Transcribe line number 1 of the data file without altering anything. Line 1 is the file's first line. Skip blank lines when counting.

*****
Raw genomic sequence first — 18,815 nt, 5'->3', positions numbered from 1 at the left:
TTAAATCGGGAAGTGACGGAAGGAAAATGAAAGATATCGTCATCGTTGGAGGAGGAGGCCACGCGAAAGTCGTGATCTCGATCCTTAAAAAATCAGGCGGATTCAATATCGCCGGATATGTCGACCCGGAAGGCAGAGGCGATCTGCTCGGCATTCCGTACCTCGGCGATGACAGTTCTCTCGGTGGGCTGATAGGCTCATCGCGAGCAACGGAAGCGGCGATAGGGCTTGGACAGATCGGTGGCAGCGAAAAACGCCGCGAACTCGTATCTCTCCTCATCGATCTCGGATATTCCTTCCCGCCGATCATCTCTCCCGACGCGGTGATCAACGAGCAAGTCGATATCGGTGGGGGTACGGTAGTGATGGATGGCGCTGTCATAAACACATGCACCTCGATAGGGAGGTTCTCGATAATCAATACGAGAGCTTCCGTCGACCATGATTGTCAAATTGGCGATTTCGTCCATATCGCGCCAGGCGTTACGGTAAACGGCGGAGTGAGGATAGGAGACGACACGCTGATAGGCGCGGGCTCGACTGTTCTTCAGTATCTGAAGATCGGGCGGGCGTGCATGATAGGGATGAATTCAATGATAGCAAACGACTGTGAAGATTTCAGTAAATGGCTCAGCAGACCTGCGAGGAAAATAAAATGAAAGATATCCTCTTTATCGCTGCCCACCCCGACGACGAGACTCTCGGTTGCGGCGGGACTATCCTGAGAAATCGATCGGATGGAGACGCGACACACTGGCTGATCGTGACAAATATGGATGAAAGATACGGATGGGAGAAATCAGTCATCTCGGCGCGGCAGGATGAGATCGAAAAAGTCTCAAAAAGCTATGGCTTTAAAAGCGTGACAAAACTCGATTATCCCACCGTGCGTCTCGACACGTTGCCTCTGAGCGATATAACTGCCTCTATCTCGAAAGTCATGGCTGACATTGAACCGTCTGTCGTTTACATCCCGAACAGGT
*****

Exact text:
Raw genomic sequence first — 18,815 nt, 5'->3', positions numbered from 1 at the left: